One of the most important characteristics of Mayo Clinic is the close collaboration of physicians and administrators, which helps ensure that Mayo is a well-run organization based upon the primary value of placing the needs of each patient first. The earliest example of combining medical ideals and business acumen is the teamwork of Dr. William Worrall Mayo and his wife Louise.
Throughout their marriage, Louise made sure that her husband’s bills were collected, and the family was on a sound financial footing. As we will see later in this timeline, she played a key role in major decisions about the family staying in Rochester, Minnesota; mortgaging their home to purchase a microscope; welcoming Dr. Mayo’s patients in his absence; and shaping the character formation of their sons.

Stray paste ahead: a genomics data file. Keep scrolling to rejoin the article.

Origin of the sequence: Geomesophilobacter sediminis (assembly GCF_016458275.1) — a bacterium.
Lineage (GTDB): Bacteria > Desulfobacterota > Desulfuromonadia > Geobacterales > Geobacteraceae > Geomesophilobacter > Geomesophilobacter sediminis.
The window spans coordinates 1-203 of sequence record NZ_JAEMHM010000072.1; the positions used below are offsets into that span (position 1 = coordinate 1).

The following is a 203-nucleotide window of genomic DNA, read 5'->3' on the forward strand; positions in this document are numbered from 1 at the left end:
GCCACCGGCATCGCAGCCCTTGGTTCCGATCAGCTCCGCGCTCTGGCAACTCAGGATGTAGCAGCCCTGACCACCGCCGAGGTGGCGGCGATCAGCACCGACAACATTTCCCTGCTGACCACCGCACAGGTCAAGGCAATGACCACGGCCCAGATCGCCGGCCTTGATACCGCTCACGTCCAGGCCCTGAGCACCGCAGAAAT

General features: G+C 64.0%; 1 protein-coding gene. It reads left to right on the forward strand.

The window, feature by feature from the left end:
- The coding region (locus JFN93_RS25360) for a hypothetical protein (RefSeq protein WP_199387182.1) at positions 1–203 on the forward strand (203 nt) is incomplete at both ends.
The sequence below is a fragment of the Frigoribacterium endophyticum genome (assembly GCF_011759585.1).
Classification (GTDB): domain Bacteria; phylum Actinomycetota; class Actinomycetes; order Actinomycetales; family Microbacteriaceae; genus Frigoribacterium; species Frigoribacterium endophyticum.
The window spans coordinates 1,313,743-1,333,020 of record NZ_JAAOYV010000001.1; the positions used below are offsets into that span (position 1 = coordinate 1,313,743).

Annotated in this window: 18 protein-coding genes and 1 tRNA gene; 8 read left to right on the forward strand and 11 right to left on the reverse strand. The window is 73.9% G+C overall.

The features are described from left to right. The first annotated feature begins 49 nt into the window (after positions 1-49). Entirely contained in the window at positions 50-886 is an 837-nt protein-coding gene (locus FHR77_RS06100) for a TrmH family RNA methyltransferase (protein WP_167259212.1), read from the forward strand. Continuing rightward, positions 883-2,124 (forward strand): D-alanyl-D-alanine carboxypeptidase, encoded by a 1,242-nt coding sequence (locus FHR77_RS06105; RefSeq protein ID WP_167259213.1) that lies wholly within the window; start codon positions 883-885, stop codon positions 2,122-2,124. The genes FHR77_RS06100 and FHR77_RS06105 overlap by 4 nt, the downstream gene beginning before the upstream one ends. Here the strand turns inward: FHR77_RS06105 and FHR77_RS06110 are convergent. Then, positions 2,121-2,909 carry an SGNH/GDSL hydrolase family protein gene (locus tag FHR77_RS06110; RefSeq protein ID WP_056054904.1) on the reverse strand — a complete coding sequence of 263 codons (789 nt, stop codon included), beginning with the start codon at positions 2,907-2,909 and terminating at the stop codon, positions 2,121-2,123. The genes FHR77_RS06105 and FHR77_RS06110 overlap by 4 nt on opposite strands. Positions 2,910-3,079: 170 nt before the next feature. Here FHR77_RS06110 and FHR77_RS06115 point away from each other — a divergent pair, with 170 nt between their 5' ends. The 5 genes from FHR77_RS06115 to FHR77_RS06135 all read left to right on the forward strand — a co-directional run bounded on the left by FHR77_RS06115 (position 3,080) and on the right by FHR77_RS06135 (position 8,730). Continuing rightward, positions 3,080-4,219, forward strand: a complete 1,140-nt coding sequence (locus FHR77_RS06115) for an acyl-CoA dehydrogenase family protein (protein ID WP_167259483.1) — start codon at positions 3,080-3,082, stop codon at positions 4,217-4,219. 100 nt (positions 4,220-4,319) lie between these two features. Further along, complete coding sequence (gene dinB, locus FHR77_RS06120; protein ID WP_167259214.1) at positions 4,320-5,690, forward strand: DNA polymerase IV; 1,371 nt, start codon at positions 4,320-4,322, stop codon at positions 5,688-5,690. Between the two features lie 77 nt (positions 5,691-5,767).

Early in their marriage, Louise Mayo took a rare step for a woman in the Victorian era and went into business. In her customary forthright manner, she later explained that she did so to “to put food on the table.” Her vocation was a milliner, making hats and selling them along with other fashion accessories. She ordered supplies in the latest style from merchants in New York City and even made trips to New York to select inventory.
Her grandson Dr. Charles W. (Chuck) Mayo wrote:
“She had a great talent for business, that woman. When a daughter was born . . . Grandmother didn’t lose stride. She took in a partner, and the business continued to prosper.”
Mrs. Mayo ran her millinery business from approximately 1852 to 1856. It is a tribute to her skill that her business thrived in La Porte, Indiana, their first home as a married couple; that she moved her inventory to St. Paul, when Dr. Mayo decided to relocate to Minnesota; and that her business prospered there even as his medical practice struggled.